From a home to the point where the line connects to the sewer main, the responsibility for maintaining and repairing the sewer pipes rests with the owner of the property. Some homeowners experience sewer blockages on their property due to grease, non-flushable objects like paper towels, or most commonly tree roots infiltrating their private sewer lines. It is also possible for pipes to sag or collapse over time or to break when excavation work is done.

Many homeowners have their lines periodically de-rooted by professionals using a physical device or chemical treatment. There are also chemical products for roots and flushable enzyme-based drain cleaners that are available for consumer use.

An Ounce of Prevention

When it comes to your sewer pipes, an ounce of prevention can be worth a pound of cure.

  • Don’t put grease, fats or oils in any drain, and avoid coffee grounds and eggshells. Dispose of these materials in the garbage. Scrape your plates and wipe out pans before putting them in the sink.
  • Don’t flush baby wipes, tampons, napkins, paper towels, cotton swabs or other solid materials. Toilets are meant to handle solid and liquid bodily waste and reasonable amounts of toilet paper.
  • Know where your sewer and water lines are located before digging. Plan your landscaping to keep invasive roots away, and consider removing plants or trees that chronically get into the sewer line.
  • Locate your sewer cleanout so you can get to it quickly in an emergency. It will probably look like a white PVC pipe sticking out of the ground with a square knob on the lid. This may be on the front or back side of the home, depending on where your line connects to the sewer main. The District has flags you can place at the site to make it visible under leaves, snow or ice.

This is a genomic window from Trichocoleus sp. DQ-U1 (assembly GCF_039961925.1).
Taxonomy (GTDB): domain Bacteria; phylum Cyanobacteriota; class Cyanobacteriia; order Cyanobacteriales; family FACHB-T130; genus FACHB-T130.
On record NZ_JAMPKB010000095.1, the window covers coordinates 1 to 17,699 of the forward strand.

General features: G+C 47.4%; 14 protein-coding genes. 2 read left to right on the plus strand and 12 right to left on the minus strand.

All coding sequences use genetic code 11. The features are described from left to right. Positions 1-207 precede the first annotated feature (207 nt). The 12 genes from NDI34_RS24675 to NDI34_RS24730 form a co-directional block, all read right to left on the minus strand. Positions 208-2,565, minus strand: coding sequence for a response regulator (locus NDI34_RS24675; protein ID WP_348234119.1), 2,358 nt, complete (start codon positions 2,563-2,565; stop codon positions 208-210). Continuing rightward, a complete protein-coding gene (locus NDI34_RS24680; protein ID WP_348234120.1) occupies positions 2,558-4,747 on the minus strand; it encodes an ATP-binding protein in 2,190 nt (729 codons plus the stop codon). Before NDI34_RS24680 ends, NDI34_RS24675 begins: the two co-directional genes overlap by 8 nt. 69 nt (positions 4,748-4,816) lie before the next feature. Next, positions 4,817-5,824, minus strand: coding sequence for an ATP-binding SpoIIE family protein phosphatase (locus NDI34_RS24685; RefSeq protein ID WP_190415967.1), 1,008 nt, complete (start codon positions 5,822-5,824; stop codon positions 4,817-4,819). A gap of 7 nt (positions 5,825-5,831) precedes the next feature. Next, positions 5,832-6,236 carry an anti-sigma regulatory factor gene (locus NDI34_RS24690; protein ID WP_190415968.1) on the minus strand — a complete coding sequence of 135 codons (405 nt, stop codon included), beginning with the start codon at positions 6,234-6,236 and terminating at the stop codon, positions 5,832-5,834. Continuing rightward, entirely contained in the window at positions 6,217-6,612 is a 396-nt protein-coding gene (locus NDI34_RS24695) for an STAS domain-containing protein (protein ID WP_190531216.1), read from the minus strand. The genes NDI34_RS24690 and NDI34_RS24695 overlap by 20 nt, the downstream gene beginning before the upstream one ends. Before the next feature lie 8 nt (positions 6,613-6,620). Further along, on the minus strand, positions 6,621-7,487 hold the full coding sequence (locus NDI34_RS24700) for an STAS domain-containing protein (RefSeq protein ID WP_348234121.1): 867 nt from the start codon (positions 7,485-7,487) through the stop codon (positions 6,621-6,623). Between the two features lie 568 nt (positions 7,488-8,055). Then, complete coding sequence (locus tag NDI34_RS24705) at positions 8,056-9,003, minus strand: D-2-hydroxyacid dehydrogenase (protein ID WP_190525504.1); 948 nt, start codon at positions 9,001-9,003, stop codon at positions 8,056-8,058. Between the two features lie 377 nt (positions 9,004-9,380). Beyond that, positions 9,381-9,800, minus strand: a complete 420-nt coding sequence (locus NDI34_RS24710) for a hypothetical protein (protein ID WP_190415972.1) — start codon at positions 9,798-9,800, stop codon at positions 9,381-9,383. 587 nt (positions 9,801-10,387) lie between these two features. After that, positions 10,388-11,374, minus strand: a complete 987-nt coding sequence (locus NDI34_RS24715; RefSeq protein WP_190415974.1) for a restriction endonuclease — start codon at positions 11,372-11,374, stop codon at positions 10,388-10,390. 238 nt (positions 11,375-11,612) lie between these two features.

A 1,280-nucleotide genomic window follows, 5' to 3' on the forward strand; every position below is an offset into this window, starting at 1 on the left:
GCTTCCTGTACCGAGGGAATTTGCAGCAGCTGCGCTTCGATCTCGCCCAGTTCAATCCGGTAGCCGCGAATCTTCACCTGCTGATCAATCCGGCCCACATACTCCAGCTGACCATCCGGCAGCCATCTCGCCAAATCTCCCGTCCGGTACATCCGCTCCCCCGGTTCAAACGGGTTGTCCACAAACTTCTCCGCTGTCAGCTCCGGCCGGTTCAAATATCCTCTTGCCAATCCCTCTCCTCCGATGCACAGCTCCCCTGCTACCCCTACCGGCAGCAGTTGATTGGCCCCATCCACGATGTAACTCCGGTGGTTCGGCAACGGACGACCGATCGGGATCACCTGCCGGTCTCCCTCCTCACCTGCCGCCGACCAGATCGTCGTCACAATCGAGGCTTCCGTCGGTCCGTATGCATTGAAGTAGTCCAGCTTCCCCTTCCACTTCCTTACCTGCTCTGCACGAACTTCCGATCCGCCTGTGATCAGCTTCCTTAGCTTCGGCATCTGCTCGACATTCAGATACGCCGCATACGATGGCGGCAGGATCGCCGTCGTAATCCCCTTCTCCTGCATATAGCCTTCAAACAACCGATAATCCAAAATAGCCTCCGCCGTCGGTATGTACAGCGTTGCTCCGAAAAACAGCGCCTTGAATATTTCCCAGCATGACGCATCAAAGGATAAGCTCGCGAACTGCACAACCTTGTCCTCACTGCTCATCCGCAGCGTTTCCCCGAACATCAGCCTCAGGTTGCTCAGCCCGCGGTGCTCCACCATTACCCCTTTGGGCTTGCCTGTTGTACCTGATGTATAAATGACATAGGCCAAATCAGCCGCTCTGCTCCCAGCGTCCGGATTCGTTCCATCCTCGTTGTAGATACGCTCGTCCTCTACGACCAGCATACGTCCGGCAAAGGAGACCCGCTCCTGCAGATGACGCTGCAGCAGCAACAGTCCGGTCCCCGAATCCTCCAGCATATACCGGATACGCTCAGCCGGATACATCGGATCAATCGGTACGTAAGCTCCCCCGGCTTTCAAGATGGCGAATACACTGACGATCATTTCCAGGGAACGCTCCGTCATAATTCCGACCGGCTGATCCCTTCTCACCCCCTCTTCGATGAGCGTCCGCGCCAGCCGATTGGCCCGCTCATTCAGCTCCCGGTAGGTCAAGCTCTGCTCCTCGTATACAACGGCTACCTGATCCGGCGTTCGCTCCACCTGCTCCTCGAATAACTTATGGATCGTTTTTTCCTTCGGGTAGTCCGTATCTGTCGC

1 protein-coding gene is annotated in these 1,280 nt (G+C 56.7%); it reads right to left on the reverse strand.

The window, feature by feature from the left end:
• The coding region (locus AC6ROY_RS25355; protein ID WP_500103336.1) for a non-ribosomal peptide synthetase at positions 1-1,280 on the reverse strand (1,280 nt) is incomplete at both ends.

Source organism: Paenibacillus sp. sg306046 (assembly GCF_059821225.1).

• Consider installing a “pop-off cap” on the sewer cleanout. These devices work on pressure and are designed to pop off automatically if a backup occurs. This will relieve the backup to spill into the yard instead of inside your home causing costly damage. If installing a pop-off cap, remember that the seal on the cap has a limited life span and may need to be replaced every couple of years.
  • Contact your insurance agent to discuss the coverage included in your homeowners’ policy. The District is not responsible for damage caused by a sewer backup in your home. Adding a sewer backup endorsement policy to your insurance is a low-cost way to protect your home investment!

 

If you notice the following warning signs of a partial sewer blockage it’s time to call a professional to have your pipes cleared of debris or replaced.

  • Toilets that are difficult or slow flush
  • A gurgling or glugging noise in the toilet or drains
  • Slow drains, especially during high volume use

 

If the Worst Happens

If sewage starts backing up into your shower or other drains you need to take immediate action.

  1. Go outside and use a wrench to remove the lid on the sewer cleanout so the sewage flows out into the yard instead of into your home.
  2. Notify the District by calling (682) 831-4600. This number is answered 24/7 for water and sewer emergencies and the dispatcher can send on-call staff if a blockage exists on the District side.
  3. Call a licensed plumber and get professional help on the way.

 

Camera Van

The Collections Department has a special camera to televise sewer lines.  This helps them in their daily collection and sewer operations and is also available, at a charge, to help residents diagnose sewer problems.  If you have a blockage or backup, we recommend that you contact us first.

If you have a sanitary sewer problem and your plumber indicates that the blockage lies under a street, please contact our office before your plumber takes any action.

  • During business hours (Monday – Friday 8:00 am – 5:00 pm) call the main office  at 682-831-4600, option 2.
  • After hours and on weekends call the main number at 682-831-4600.  This number is forwarded to an answering service and callers who wish to report a water or sewer emergency will be instructed to press 1 to be connected to a dispatch operator.

 

Swimming Pool Backwash

Follow these steps to discharge backwash from your swimming pool into the sanitary sewer system.

1)  Locate the nearest sewer clean-out (a pipe stubbed up from the ground usually covered with a threaded cap).
2)  Uncap the clean-out.
3)  Attach a hose to the filter waste discharge line using a hose clamp.
4) Run the hose to the clean-out and allow it to drain over the pipe.  To prevent cross contamination, do not insert the hose into the cleanout, but leave an airgap between the top of the cleanout and the drain hose.
5)  Backwash the filter per the manufacturer’s recommendation.